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Have VERY Large Burl at Base of Silver Maple

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Forum topic by benyamin posted 08-26-2014 09:51 PM 2070 views 0 times favorited 10 replies Add to Favorites Watch
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benyamin

4 posts in 929 days


08-26-2014 09:51 PM

Topic tags/keywords: burl maple silver tree woodworking base

I have a mature Silver Maple with a huge burl at the bottom.

We live in Tennessee, right between Nashville and Chattanooga. On property, we have a huge Silver Maple tree what is quite large at the bottom. Our contractor reminded us how much something like this could be worth for a woodworker.

The tree is a bit more rectangular than round, but the bottom burl is just gigantic. Here are some diameters:
Circumference: from 22’ at the very bottom to 27’ on up below the branches
Diameter: 9’

Some images:

We are hoping that someone would want to buy this incredible tree for the use of the burl. While it is grand, we would rather it be put to use than for weather to destroy it.

Thanks everyone!


10 replies so far

View Tony_S's profile

Tony_S

605 posts in 2546 days


#1 posted 08-26-2014 11:23 PM

That’s a helluva tree….but I don’t see a Burl anywhere.

Google “tree burl” (images)

-- It is the mark of an educated mind to be able to entertain a thought without accepting it. Aristotle

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benyamin

4 posts in 929 days


#2 posted 08-26-2014 11:32 PM

I was told by a local guy that the bottom part of the trunk, where all the branches start going out, is called a burl, too. The diameter down there is huge, with all the top of the tree coming from it. Larger than a normal maple, it has a unique shape and much more potential with the top trunks “sprouting” from that area.

Would be great for a couple of very large table tops.

View bobasaurus's profile

bobasaurus

2667 posts in 2647 days


#3 posted 08-27-2014 12:58 AM

Sorry, but that isn’t a burl. It’s just a big trunk, though it would probably make for some neat lumber with compression ripples, etc. A burl looks more like this:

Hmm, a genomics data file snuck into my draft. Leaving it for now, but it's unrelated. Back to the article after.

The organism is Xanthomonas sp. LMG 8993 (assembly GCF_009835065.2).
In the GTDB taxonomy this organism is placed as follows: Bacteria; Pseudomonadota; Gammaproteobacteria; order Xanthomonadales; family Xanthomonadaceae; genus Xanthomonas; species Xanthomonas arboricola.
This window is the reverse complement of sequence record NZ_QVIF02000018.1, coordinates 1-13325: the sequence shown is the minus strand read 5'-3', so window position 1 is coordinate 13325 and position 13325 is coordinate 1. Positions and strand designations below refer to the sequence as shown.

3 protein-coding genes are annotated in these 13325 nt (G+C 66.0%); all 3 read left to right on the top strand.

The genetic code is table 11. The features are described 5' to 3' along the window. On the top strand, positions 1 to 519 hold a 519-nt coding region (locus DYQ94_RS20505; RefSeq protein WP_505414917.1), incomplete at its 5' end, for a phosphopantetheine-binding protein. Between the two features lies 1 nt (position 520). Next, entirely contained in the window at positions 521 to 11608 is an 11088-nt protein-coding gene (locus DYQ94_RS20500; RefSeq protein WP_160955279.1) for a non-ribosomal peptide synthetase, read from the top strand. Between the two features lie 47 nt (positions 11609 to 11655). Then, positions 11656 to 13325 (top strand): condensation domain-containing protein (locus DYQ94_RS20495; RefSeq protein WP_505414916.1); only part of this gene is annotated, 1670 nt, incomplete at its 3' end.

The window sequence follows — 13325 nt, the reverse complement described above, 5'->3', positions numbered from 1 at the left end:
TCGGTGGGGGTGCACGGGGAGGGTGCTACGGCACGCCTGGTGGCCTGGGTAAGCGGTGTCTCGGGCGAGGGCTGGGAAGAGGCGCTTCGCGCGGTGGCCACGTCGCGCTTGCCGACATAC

http://commons.wikimedia.org/wiki/File:Burl_quercus_robur_bialowieza_beentree.jpg

or this:

http://www.northcountrypublicradio.org/news/story/7929/20121122/natural-selections-burl-wood

-- Allen, Colorado

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WDHLT15

1572 posts in 1939 days


#4 posted 08-27-2014 01:11 AM

Nope, not a burl. Awesome tree, though.

-- Danny Located in Perry, GA. Forester. Wood-Mizer LT40HD35 Sawmill. Nyle L53 Dehumidification Kiln. hamsleyhardwood.com

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Woodendeavor

276 posts in 2070 days


#5 posted 08-27-2014 04:06 AM

Silver maple does not make the best lumber. It is a soft maple and in my experience it twisted when it dried

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hairy

2384 posts in 2995 days


#6 posted 08-27-2014 12:27 PM

Another name for a tree trunk is bole.

-- stay thirsty my friends...

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benyamin

4 posts in 929 days


#7 posted 08-27-2014 12:46 PM

Thank you hairy! So, we have a huge bole!

I still believe it would make a couple of nice, really large slabs for some unique furniture.

View Crank50's profile

Crank50

173 posts in 1039 days


#8 posted 08-27-2014 01:29 PM

I agree with the above posters that you bo not have a burl, but there should be some interesting crotch grain in there. Unfortunately, to utilize the most interesting grain you would have to saw vertically. But, vertical cuts would preclude making a big oval or irregular round slab.

Best use might be turning blanks. Bet there are some interesting bowls and vases in there.

View FellingStudio's profile

FellingStudio

93 posts in 1145 days


#9 posted 08-27-2014 02:34 PM

That is a large tree with lots of lumber in it.

Before you start getting big ideas about striking it rich via selling that lumber consider the realities of getting that lumber out of the tree … it will take a decent amount of labor and some heavy machinery just to cut it down and get it to a mill. Milling and drying will again take labor and heavy machinery, not to mention time.

Silver maple is a soft maple. Not the most desirable maple in the world, but properly handled there could be some real nice lumber there. The big question is whether it is worth it or not to cut. Obviously if the tree is near the end of its life for some reason, you want to take it out, but otherwise I would encourage you to seriously consider the value of the tree as a tree vs as lumber, and consider the costs involved in turning it from a tree into lumber.

-- Jesse Felling - http://www.fellingstudio.com

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CreekOne

113 posts in 836 days


#10 posted 08-27-2014 02:44 PM

That would make some realy nice veneers! Knife cut veneers from that would last for ever…

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